But ZCS Board of Trustees President Debbie Ungar disagrees with the parents’ assertions, stating that she found their “efforts to interject politics into education” more than a year before the board’s next elections “unfortunate.” She said members serve in nonpartisan roles, in an “exceptional governance model that allows us to make the best decision for our school community without political influence.”

“Our board’s intention is to stay focused on our primary mission of fostering student growth. We believe this is also the expectation of our community,” Ungar stated in an email. “Board decisions are made at school board meetings held in public with the opportunity for public comment. Recordings of past board meetings and approved minutes are available on the school district website, as are board member emails. We’ve received and responded to hundreds of emails and listened to hours of public testimony on a variety of topics, but when someone disagrees with a decision, they often question the process.”

During the board’s latest meeting on Sept. 13, Sauder told the board he knows the PAC will make being a board member more difficult during what has already been a difficult time, but he said it also is also being a parent and a student, which he said justifies the need for the PAC.

“One might say, ‘Well, why are you formulating a PAC for a local school board?’ But I would say, ‘Why not?’” Banwart said. “It’s a critical issue for us as parents. We want to do what we can to identify the best candidates to represent all of Zionsville.”

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From left, Zionsville parents Kristen Hoerr, J.R. Sauder and Neil Banwart pause outside of Zionsville Community Schools’ Educational Services Center. (Photo by Jarred Meeks)

The PAC’s leadership team

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J.R. Sauder, senior vice president at Creative Bus Sales, has four daughters, three of whom are Zionsville Community Schools students. “J.R. is a leader in his current organization, and he has had success even as an entrepreneur,” fellow PAC founder Neil Banwart said. “So, I do think J.R. is a very solid anchor of the PAC as our chairman.”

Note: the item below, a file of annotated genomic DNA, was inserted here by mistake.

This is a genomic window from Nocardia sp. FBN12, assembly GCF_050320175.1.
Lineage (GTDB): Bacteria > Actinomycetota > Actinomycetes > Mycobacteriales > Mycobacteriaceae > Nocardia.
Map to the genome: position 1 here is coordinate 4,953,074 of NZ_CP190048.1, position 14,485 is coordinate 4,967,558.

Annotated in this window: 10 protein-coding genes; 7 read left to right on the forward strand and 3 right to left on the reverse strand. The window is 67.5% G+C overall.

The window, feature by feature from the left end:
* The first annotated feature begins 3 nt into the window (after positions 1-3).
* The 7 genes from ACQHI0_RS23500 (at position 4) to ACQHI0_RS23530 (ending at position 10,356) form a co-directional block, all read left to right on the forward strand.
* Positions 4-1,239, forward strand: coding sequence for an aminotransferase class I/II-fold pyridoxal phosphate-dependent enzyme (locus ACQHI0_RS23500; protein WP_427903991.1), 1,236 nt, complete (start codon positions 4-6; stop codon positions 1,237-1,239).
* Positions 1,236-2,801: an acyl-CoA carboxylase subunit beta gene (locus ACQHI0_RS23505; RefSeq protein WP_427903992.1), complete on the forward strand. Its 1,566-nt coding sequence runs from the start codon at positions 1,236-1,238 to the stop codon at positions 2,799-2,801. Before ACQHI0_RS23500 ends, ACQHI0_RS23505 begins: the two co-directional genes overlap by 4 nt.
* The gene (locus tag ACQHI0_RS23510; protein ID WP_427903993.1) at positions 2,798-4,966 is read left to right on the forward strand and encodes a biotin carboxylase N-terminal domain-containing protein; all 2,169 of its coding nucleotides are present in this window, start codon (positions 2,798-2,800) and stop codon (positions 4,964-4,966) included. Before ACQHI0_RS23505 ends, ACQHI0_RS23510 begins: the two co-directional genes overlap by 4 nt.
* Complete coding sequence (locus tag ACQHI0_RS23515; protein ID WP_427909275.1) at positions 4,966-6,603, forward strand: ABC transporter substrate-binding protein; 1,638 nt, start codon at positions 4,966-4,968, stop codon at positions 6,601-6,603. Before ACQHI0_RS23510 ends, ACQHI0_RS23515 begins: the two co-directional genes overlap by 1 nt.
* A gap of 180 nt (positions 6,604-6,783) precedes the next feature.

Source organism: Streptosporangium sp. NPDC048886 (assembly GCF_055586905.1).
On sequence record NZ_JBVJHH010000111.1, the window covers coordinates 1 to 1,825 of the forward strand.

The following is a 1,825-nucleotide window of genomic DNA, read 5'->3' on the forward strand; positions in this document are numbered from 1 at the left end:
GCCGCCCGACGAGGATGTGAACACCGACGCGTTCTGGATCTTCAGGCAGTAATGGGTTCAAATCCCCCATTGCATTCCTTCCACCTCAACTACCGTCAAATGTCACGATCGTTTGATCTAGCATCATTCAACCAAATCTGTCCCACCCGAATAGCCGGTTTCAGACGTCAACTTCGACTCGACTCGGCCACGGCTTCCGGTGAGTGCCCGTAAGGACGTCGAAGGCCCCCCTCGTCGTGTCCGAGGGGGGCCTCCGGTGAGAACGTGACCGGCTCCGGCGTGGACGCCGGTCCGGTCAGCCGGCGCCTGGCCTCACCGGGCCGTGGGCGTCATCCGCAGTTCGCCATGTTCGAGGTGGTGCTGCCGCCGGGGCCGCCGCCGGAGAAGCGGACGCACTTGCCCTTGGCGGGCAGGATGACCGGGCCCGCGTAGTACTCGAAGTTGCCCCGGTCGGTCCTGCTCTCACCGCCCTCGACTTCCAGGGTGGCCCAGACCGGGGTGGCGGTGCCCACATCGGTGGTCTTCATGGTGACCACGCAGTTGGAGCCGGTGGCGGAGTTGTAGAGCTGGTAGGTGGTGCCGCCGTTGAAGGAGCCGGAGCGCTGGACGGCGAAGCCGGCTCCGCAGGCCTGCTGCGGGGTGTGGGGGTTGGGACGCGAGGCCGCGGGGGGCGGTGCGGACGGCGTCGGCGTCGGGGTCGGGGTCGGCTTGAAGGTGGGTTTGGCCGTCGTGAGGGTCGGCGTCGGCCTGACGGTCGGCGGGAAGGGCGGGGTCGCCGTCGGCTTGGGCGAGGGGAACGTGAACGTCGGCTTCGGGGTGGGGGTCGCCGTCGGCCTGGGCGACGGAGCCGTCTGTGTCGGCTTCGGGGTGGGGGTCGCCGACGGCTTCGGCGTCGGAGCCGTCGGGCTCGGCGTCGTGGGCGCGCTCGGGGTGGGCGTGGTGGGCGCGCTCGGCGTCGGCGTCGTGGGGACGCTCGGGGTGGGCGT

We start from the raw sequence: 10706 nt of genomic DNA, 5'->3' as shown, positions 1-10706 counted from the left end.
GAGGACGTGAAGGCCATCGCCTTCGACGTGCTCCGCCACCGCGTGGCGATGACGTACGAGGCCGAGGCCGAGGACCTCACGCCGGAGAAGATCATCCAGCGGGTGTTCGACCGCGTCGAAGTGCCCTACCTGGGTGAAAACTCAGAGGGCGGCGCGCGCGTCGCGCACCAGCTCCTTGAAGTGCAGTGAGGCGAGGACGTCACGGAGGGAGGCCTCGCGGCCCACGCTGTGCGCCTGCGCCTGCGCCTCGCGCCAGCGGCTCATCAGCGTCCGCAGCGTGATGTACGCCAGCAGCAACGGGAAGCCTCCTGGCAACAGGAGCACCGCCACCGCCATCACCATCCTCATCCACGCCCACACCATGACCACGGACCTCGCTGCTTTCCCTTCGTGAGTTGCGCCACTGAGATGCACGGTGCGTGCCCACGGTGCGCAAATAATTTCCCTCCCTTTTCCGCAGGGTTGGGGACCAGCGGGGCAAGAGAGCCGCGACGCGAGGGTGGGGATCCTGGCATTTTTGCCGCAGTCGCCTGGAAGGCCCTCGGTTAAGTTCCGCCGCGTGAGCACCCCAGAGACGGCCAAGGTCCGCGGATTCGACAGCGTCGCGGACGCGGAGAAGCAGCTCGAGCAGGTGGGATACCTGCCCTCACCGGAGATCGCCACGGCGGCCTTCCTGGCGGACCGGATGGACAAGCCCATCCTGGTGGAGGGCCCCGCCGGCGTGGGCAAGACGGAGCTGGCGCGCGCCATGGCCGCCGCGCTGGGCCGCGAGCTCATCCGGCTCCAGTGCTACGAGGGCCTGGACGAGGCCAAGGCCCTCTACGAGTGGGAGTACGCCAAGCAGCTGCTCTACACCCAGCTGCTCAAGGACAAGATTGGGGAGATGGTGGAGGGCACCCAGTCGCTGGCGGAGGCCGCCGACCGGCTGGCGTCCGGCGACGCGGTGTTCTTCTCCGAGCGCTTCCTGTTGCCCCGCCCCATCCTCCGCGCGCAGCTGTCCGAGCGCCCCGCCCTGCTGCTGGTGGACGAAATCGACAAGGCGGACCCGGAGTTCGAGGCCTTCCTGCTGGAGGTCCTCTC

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Neil Banwart, program director at Cummins, has three children, all of whom attend ZCS schools. Banwart has served on numerous boards, including for-profit and nonprofit boards. “Neil is someone who has a lot of experience regarding board governance, and I think he, as a leadership member of the PAC, could help provide best practices from the business community on board governance,” Sauder said.


Kristen Hoerr, a stay-at-home mom, has three children, the oldest of whom attends a ZCS school. She was in marketing before going back to school to become a marriage and family therapist. “I’m bringing the mental health side of it,” Hoerr said of her contributions to the leadership team. “I’ve worked with families. I’ve worked with individuals. And I think the other piece, too, is I am a mom at home with her kids, and I’ve been in a lot of moms’ groups over the last five or six years. I think I have a good pulse on the community and what other moms in this community value.”